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Institute of Physiology and Pathophysiology

Neuro- and Sensory Physiology

Secretary

 

Susanne Bechtel

 

Phone:

+49 6221 54-4056

E-Mail:

susanne.bechtel@physiologie.uni-heidelberg.de

Our Field of Research

We are interested in synaptic inhibition and in the mechanisms underlying coordinated spatio-temporal patterns of activity within neuronal networks. Besides normal physiology, we try to contribute to the analysis of pathological conditions like epilepsy, depression and Alzheimer´s disease. We use a broad spectrum of methods, mostly electrophysiological techniques and imaging in vitro and in vivo.

 

Scientists of the division are also integrated in a number of regional and national research centers and networks:   

 

Further interesting links:

 

Cooperations:

 

 


24.10.2017       13:30   /   INF 327, Seminar Room 1

 

Hypoxia and uterine contractions: Something old and something new

Prof. Dr. Susan Wray

Dept. of Cellular and Molecular Physiology, University of Liverpool, United Kingdom

  

24.10.2017       18:00   /   INF 410 (Med. Clinic), Auditorium

 

Calcium in the heart: in and out of control

Prof. Dr. David Eisner

Manchester Institute for Collaborative Research on Ageing, University of Manchester, United Kingdom


(seminar of Heidelberg University Hospital and German Center for Cardiovascular Disease (DZHK); host: Prof. Dr. M. Hecker, Inst. of Physiology and Pathophysiology, Heidelberg University)

  

Recent Publications

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AP-1 Oligodeoxynucleotides Reduce Aortic Elastolysis in a Murine Model of Marfan Syndrome. Mol Ther Nucleic Acids. 2017 Dec 15; 9: 69–79. Epub 2017 Sep 20. doi: 10.1016/j.omtn.2017.08.014

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Allosteric inhibition of carnosinase (CN1) by inducing a conformational shift. J Enzyme Inhib Med Chem. 2017 Dec;32(1):1102-1110. doi: 10.1080/14756366.2017.1355793.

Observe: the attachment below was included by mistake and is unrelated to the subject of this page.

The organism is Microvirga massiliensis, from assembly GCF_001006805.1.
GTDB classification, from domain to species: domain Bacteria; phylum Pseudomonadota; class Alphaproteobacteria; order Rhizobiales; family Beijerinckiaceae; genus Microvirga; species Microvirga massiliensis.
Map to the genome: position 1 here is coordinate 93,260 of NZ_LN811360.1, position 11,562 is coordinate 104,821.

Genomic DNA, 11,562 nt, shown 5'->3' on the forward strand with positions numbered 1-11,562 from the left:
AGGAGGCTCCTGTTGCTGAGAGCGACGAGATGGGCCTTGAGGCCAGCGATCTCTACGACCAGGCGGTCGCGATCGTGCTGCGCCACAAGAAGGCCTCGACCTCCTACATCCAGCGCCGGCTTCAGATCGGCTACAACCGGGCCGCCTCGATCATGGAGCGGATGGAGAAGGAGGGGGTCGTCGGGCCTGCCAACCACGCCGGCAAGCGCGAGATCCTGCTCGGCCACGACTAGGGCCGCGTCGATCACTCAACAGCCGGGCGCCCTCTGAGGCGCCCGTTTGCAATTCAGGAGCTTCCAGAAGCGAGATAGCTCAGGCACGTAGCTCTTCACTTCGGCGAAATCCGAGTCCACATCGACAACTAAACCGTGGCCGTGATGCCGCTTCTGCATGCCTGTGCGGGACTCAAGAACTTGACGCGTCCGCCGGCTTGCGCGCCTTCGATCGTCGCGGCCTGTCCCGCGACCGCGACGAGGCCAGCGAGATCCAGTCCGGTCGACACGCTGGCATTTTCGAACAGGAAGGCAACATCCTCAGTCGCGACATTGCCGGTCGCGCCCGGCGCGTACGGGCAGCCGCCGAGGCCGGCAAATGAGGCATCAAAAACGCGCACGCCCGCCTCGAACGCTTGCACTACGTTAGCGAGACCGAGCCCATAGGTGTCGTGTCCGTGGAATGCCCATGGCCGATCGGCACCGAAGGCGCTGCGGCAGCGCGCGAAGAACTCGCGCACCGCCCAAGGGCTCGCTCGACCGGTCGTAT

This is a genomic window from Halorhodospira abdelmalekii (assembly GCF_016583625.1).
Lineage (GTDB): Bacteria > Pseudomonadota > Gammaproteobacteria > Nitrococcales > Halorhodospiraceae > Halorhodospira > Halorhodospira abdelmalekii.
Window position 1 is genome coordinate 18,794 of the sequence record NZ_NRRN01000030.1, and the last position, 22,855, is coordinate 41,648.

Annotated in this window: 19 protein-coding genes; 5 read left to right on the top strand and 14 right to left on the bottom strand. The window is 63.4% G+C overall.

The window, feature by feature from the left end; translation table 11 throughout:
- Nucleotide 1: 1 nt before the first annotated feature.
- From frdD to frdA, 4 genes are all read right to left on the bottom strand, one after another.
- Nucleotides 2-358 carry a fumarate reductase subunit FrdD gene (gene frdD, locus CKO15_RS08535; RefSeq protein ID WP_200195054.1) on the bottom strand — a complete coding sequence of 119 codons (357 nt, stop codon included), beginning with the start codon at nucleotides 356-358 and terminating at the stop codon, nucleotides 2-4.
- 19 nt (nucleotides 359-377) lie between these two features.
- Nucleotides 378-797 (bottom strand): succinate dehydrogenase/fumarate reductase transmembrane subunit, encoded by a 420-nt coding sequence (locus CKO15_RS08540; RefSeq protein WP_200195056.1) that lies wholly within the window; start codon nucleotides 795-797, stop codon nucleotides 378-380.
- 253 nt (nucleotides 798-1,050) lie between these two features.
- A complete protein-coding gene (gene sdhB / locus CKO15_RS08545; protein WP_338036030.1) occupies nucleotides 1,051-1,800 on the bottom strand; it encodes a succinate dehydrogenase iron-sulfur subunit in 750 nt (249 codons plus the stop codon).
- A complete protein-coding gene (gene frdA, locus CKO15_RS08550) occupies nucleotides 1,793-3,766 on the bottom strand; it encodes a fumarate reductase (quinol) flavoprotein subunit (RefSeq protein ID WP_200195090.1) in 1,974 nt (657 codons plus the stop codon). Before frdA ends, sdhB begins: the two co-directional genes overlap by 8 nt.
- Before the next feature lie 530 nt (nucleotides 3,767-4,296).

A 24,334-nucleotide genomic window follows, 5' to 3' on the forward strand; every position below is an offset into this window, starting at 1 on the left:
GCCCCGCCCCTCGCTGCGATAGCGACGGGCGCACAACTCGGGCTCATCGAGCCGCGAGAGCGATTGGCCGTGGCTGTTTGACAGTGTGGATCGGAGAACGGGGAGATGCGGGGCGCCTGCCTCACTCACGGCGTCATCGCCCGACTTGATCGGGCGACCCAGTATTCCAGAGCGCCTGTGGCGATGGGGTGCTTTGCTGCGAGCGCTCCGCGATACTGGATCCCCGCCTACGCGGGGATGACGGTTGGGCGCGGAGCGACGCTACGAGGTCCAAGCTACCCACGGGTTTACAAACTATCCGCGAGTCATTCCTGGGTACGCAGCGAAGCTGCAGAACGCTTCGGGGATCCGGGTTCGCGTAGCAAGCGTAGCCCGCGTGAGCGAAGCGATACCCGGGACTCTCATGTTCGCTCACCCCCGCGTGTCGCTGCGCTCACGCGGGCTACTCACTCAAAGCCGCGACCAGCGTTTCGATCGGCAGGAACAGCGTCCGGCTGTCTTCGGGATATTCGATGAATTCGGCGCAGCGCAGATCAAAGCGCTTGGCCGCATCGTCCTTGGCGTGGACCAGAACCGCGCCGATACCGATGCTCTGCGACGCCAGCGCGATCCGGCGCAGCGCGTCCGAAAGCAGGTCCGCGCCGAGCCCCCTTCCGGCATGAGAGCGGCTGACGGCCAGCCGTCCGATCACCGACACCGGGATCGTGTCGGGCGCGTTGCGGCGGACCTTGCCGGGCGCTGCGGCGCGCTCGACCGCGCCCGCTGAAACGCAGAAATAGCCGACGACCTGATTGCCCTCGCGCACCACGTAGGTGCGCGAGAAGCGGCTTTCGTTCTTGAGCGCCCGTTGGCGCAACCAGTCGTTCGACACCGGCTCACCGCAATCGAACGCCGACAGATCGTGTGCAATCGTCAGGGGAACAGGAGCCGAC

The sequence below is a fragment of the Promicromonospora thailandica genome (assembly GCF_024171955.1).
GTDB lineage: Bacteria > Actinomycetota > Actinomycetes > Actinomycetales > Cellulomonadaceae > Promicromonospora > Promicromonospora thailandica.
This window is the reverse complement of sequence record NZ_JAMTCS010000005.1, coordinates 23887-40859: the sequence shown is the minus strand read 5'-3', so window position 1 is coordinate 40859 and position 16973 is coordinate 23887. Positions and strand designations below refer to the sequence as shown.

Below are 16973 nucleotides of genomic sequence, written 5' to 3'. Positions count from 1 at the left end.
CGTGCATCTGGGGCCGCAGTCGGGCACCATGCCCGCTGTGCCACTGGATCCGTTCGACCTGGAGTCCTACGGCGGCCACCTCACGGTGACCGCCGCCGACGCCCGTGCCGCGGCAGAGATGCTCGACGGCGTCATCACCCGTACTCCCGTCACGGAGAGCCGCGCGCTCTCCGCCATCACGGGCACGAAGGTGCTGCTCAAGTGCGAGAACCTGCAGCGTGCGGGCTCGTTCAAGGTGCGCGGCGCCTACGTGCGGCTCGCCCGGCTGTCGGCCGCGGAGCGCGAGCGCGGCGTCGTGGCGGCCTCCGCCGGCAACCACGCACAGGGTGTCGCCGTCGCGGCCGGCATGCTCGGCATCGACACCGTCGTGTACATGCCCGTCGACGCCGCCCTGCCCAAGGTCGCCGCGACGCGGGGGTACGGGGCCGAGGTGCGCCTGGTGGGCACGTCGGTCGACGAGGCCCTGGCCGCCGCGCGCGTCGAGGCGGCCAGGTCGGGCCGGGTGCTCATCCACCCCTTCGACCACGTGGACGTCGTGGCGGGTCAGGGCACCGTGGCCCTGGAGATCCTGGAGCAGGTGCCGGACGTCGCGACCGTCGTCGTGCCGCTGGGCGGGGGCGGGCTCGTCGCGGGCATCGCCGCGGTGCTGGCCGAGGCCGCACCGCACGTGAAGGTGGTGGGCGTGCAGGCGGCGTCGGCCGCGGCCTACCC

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Transcription factor decoy technology: a therapeutic update. Biochem Pharmacol. 2017 Nov 15;144:29-34. doi: 10.1016/j.bcp.2017.06.122. Epub 2017 Jun 19. Review.

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Subtype-specific differentiation of cardiac pacemaker cell clusters from human induced pluripotent stem cells. Stem Cell Res Ther. 2017 Oct 16;8(1):229. doi: 10.1186/s13287-017-0681-4.

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Heteromeric channels formed by TRPC1, TRPC4 and TRPC5 define hippocampal synaptic transmission and working memory. EMBO J. 2017 Sep 15;36(18):2770-2789. doi: 10.15252/embj.201696369. Epub 2017 Aug 8

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NO-sGC Pathway Modulates Ca2+ Release and Muscle Contraction in Zebrafish Skeletal Muscle. Front Physiol. 2017 Aug 23;8:607. doi: 10.3389/fphys.2017.00607. eCollection 2017.


Institute of
Physiology and Pathophysiology

Heidelberg University

Im Neuenheimer Feld 326

69120 Heidelberg

Germany

Phone:+49 6221 54-4056
Fax:+49 6221 54-6364
E-mail:susanne.bechtel@
physiologie.uni-heidelberg.de